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Each of the 80 or so baseballs major league umpires put in play during the average game is worth about $15 in pristine condition. But as soon as those balls get belted over fences in critical situations, their value rises, fights erupt, and lawsuits get filed. Here are a few baseballs so renowned that fans would no doubt line up to see them--if anyone knew where the darn things were.
BILL MAZEROSKI'S HOME RUN
In the ninth inning of Game 7 of the 1960 World Series, Pirates second baseman Bill Mazeroski beat the Yankees 10--9 with a homer at now defunct Forbes Field. A plaque on Roberto Clemente Drive marks the spot where that blast left the park, but the ball has never surfaced. "Eight or nine people came back that day and said it was the real ball," Maz told the Pittsburgh Post-Gazette. "I didn't know. Everyone wanted a hundred dollars for it." ESTIMATED VALUE: $100,000.
BUCKY DENT'S HOME RUN
It is a memory that haunts Red Sox Nation: the seventh-inning, three-run homer by shortstop Bucky Dent that cleared the Green Monster at Fenway Park and lifted the Yankees to a 5--4 win in the 1978 AL East playoff game. "It has to either be with a Boston fan with voodoo pins stuck in it or sitting quietly on a mantelpiece in the home of a Yankees fan," says Leila Dunbar, director of collectibles at Sotheby's. Seth Swirsky, a collector and the author of Baseball Letters, has a more plausible theory: Because the grounds crew had failed to clear some 20 balls from the leftfield netting after batting practice that day, Dent's home run ball could never have been identified. ESTIMATED VALUE: $250,000.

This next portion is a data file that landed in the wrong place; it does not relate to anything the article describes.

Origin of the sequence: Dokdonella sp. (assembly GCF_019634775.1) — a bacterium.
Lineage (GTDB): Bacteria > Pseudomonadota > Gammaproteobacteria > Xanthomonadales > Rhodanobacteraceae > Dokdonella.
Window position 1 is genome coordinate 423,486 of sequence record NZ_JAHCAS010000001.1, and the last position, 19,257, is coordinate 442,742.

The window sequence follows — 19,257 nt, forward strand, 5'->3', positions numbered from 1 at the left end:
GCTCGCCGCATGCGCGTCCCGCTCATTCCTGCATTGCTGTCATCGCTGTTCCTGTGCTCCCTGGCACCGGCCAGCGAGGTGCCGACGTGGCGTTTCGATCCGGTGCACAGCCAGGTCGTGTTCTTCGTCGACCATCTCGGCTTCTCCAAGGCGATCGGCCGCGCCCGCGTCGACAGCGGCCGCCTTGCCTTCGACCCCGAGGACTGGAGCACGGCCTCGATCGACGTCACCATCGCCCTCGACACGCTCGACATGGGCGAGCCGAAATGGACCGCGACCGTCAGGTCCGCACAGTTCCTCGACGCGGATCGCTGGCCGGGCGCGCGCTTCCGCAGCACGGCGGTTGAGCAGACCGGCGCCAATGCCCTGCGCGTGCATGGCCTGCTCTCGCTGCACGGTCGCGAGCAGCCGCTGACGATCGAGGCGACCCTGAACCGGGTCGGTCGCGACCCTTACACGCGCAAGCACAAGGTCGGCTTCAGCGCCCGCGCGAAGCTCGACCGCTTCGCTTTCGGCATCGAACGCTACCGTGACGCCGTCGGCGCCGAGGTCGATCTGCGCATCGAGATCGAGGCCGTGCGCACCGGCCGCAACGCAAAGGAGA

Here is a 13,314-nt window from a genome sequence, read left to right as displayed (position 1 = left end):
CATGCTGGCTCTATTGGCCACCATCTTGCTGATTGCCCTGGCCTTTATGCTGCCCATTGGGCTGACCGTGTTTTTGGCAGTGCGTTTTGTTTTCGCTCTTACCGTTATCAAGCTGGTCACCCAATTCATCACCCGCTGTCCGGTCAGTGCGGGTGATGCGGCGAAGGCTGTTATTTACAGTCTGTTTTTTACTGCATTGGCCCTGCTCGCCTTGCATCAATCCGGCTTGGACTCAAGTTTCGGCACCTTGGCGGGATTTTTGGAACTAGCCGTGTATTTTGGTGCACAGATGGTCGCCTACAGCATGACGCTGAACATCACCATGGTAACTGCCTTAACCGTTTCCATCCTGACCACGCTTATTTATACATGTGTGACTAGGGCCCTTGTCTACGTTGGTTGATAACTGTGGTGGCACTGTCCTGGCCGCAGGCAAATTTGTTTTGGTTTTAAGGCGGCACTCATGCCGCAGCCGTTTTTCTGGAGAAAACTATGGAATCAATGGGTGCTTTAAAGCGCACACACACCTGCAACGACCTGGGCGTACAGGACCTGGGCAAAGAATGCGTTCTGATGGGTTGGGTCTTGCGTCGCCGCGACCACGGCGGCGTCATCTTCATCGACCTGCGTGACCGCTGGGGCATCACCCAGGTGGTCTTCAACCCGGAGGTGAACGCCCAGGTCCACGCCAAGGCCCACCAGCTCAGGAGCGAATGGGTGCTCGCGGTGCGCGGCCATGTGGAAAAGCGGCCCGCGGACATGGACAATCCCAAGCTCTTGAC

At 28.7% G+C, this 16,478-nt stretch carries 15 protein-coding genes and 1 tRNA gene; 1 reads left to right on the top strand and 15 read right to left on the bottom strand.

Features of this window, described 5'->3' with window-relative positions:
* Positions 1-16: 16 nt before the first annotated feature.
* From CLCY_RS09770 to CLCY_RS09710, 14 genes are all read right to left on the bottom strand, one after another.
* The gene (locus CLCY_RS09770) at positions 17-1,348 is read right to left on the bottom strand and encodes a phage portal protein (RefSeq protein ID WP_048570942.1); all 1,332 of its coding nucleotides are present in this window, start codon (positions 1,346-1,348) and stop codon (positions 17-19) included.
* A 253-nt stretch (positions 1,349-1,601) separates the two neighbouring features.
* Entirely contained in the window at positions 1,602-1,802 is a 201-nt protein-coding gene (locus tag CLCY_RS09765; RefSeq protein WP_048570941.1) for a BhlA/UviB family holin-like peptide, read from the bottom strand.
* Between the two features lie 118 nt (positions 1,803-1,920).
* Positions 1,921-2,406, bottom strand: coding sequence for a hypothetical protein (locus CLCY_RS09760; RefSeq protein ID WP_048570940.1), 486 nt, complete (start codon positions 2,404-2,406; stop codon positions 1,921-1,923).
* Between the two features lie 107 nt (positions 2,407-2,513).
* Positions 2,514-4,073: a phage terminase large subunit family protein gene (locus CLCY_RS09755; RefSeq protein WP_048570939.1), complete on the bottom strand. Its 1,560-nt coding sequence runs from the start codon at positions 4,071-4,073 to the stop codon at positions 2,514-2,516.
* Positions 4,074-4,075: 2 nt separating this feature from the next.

AMERICAN LEAGUE FIRST PITCH
The first American League ball pitched--by White Stockings righty Roy Patterson at Chicago's South Side Park on April 24, 1901--has never been found. But the home plate ump, Tom Connolly, had a habit of pocketing milestone baseballs. "He had a keen sense of history," says Sotheby's Leila Dunbar, noting that Connolly's daughters, who inherited his collection, gave out some items as gifts. ESTIMATED VALUE: $150,000.
BOBBY THOMSON'S HOME RUN
The ball flew out of the Polo Grounds (Pafko at the wall!) and into the hands of a fan--a fan who held what would become one of the most sought-after collectibles in sports. On Oct. 3, 1951, Bobby Thomson launched his Shot Heard Round the World: a ninth-inning homer that foiled the Brooklyn Dodgers and clinched the pennant for the New York Giants. Last year Leland's put a $1 million bounty on the ball. The auction house verified that one of the dozens of submissions was used in the game but couldn't call it the Shot. It still went for $47,824. ESTIMATED VALUE: $1 million.
RAY CHAPMAN'S FATAL BEANING